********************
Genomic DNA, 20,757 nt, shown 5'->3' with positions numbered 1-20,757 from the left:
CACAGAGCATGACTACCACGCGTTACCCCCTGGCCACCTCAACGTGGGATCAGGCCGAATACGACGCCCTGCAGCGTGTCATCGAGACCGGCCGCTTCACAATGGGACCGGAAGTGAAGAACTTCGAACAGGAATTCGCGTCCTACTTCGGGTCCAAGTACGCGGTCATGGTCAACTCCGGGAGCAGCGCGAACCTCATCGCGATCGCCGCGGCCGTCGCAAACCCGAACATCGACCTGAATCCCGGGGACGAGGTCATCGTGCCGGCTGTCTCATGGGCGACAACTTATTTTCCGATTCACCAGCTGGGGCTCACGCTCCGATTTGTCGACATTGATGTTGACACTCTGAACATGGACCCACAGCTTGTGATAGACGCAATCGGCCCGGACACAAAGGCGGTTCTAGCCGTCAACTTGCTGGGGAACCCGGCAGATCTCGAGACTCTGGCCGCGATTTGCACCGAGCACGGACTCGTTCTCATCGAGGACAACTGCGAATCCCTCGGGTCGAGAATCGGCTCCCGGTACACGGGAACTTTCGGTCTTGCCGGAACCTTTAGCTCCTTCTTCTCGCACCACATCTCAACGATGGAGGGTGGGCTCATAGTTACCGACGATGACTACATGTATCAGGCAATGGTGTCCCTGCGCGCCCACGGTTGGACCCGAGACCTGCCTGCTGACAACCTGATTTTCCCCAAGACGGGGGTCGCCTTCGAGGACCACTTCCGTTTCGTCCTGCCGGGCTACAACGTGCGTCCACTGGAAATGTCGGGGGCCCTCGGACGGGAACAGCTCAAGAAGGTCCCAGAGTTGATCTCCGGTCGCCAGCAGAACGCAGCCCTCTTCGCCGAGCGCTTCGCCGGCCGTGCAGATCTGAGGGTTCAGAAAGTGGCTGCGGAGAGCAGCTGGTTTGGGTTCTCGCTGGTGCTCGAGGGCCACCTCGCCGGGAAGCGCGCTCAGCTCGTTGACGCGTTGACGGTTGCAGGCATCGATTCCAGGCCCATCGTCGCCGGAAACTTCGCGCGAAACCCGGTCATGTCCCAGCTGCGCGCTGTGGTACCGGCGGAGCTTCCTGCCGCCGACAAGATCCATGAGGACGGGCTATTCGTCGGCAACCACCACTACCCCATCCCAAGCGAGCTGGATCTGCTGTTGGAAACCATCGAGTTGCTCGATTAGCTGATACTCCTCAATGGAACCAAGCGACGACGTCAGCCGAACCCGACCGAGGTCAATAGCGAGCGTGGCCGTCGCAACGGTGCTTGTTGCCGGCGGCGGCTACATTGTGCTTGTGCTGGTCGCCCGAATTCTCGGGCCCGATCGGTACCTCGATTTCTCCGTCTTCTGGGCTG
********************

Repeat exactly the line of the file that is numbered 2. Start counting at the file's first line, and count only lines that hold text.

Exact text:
CACAGAGCATGACTACCACGCGTTACCCCCTGGCCACCTCAACGTGGGATCAGGCCGAATACGACGCCCTGCAGCGTGTCATCGAGACCGGCCGCTTCACAATGGGACCGGAAGTGAAGAACTTCGAACAGGAATTCGCGTCCTACTTCGGGTCCAAGTACGCGGTCATGGTCAACTCCGGGAGCAGCGCGAACCTCATCGCGATCGCCGCGGCCGTCGCAAACCCGAACATCGACCTGAATCCCGGGGACGAGGTCATCGTGCCGGCTGTCTCATGGGCGACAACTTATTTTCCGATTCACCAGCTGGGGCTCACGCTCCGATTTGTCGACATTGATGTTGACACTCTGAACATGGACCCACAGCTTGTGATAGACGCAATCGGCCCGGACACAAAGGCGGTTCTAGCCGTCAACTTGCTGGGGAACCCGGCAGATCTCGAGACTCTGGCCGCGATTTGCACCGAGCACGGACTCGTTCTCATCGAGGACAACTGCGAATCCCTCGGGTCGAGAATCGGCTCCCGGTACACGGGAACTTTCGGTCTTGCCGGAACCTTTAGCTCCTTCTTCTCGCACCACATCTCAACGATGGAGGGTGGGCTCATAGTTACCGACGATGACTACATGTATCAGGCAATGGTGTCCCTGCGCGCCCACGGTTGGACCCGAGACCTGCCTGCTGACAACCTGATTTTCCCCAAGACGGGGGTCGCCTTCGAGGACCACTTCCGTTTCGTCCTGCCGGGCTACAACGTGCGTCCACTGGAAATGTCGGGGGCCCTCGGACGGGAACAGCTCAAGAAGGTCCCAGAGTTGATCTCCGGTCGCCAGCAGAACGCAGCCCTCTTCGCCGAGCGCTTCGCCGGCCGTGCAGATCTGAGGGTTCAGAAAGTGGCTGCGGAGAGCAGCTGGTTTGGGTTCTCGCTGGTGCTCGAGGGCCACCTCGCCGGGAAGCGCGCTCAGCTCGTTGACGCGTTGACGGTTGCAGGCATCGATTCCAGGCCCATCGTCGCCGGAAACTTCGCGCGAAACCCGGTCATGTCCCAGCTGCGCGCTGTGGTACCGGCGGAGCTTCCTGCCGCCGACAAGATCCATGAGGACGGGCTATTCGTCGGCAACCACCACTACCCCATCCCAAGCGAGCTGGATCTGCTGTTGGAAACCATCGAGTTGCTCGATTAGCTGATACTCCTCAATGGAACCAAGCGACGACGTCAGCCGAACCCGACCGAGGTCAATAGCGAGCGTGGCCGTCGCAACGGTGCTTGTTGCCGGCGGCGGCTACATTGTGCTTGTGCTGGTCGCCCGAATTCTCGGGCCCGATCGGTACCTCGATTTCTCCGTCTTCTGGGCTG